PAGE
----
Tuesday, October 23, 2012

The Election

I have tried to stay away from this election, since I know where my vote is going, and I have no patience for most of the incessant ballyhoo and chatter.  However, as we get to the end of the whole thing, there is one thing that has started to bother me.

I certainly understand the fixation on the budget and on military spending.  The first frightens me, and I'm completely against the second, of course...once anti-war, always anti-war, as far as I'm concerned.  And the emphasis on jobs...well, of course.  There don't seem to be any.  (Of course, if we stopped outsourcing things, it might help.)

But I CANNOT understand this sudden seeming war on women.  We have children and the elderly starving to death and homeless in American cities.  We have crumbling buildings and indeed, whole neighborhoods.  We have ever-increasing crime.  Can someone please explain to me why none of these interesting little details seem to be being expressed by anyone?  All I seem to hear about is women.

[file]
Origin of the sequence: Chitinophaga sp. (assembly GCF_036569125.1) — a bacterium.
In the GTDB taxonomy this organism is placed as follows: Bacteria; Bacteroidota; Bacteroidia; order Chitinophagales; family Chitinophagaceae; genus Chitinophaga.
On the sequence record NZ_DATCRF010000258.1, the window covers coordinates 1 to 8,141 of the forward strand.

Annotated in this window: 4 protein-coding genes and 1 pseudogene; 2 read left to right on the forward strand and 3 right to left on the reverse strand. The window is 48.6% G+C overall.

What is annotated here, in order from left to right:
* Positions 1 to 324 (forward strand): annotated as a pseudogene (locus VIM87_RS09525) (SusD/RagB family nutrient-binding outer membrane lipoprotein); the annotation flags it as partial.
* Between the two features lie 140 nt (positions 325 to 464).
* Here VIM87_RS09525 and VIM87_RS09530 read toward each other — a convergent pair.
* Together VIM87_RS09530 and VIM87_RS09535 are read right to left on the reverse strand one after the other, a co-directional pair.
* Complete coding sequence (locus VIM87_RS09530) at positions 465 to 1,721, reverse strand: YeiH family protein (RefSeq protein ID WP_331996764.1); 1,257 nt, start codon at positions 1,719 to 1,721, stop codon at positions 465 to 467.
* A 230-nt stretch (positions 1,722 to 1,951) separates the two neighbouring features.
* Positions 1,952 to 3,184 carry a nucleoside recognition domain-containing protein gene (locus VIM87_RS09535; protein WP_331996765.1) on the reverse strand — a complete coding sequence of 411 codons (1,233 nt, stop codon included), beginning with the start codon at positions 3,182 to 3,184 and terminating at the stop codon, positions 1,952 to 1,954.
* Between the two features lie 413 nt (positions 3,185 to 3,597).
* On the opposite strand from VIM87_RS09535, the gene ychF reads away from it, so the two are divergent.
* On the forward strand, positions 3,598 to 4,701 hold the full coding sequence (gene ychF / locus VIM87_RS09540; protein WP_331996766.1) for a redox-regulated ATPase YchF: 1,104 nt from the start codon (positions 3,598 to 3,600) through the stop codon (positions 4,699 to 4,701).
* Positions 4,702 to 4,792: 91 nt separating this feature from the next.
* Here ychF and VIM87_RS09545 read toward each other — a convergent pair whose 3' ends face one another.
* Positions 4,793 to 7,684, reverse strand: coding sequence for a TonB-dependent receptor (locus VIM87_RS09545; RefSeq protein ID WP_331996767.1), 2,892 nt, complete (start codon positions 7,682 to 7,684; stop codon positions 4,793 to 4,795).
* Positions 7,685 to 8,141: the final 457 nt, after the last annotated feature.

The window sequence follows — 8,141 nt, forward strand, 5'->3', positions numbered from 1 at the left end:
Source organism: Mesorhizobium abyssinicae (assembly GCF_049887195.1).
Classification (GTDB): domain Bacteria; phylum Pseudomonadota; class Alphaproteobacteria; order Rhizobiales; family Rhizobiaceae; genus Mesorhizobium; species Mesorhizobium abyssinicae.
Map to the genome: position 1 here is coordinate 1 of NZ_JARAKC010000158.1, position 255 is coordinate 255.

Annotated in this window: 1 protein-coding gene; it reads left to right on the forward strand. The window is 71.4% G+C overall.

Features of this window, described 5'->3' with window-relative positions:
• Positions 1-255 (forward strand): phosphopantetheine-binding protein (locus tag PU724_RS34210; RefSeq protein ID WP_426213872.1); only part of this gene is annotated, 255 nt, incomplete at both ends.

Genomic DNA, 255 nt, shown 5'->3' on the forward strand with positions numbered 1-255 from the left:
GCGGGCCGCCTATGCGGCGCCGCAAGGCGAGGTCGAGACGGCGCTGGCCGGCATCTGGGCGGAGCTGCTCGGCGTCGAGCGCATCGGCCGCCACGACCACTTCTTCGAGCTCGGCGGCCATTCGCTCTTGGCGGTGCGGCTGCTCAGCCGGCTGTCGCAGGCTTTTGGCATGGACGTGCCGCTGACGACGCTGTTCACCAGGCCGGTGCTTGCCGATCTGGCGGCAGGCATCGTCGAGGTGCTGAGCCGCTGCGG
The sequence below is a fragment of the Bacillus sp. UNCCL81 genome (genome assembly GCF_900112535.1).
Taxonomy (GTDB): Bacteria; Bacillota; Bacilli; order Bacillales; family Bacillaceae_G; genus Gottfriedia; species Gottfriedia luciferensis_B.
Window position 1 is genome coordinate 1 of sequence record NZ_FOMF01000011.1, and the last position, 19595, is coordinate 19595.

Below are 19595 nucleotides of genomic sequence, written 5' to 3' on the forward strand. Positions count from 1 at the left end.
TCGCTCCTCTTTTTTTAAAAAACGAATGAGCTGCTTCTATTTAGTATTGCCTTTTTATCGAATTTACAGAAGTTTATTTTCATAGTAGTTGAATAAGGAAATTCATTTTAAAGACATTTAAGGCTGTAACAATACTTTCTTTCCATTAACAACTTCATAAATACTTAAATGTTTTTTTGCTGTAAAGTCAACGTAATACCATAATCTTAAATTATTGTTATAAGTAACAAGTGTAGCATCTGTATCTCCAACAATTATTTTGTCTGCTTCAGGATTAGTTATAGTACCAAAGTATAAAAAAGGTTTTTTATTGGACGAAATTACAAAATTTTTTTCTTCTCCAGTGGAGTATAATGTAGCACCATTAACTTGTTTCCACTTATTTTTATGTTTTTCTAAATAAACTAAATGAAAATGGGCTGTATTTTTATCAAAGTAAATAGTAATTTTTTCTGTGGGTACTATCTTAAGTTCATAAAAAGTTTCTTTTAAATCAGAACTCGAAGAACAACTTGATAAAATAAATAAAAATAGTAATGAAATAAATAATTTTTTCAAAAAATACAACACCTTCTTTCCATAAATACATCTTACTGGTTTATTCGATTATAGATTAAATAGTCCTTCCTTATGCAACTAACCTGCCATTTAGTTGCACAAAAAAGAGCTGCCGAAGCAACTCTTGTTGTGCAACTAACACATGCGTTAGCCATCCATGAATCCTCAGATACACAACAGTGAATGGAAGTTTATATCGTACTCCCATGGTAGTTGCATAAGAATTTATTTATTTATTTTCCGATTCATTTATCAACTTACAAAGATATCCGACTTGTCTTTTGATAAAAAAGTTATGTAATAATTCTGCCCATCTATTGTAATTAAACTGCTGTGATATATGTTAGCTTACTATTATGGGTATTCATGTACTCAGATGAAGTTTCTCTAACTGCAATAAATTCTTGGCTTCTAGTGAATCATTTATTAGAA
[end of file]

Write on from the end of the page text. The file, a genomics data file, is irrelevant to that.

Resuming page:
If, as the Romney camp seems to feel, every single woman who becomes pregnant by any method whatsoever, including rape and incest, is forced to have that child, where are you going to put them?  And if you cut aid, how are these women going to raise these children?  How are they to be fed, or housed, or clothed, or educated?  What are these people thinking?  That the Lord will provide?  Somehow I don't think that calmly expecting manna from heaven to fall on the faces of the deserving is going to work.  And neither will the loaves and fishes...particularly not the fishes part, due to the ongoing pollution of our waters.  And will there be kind, caring, orphanges established, for when some of these increasingly desperate women simply give up?  Somehow I think not. 

I thought we had finished with this fight.  I thought cooler heads had prevailed.  I now think I must have been nuts to think it was so easy.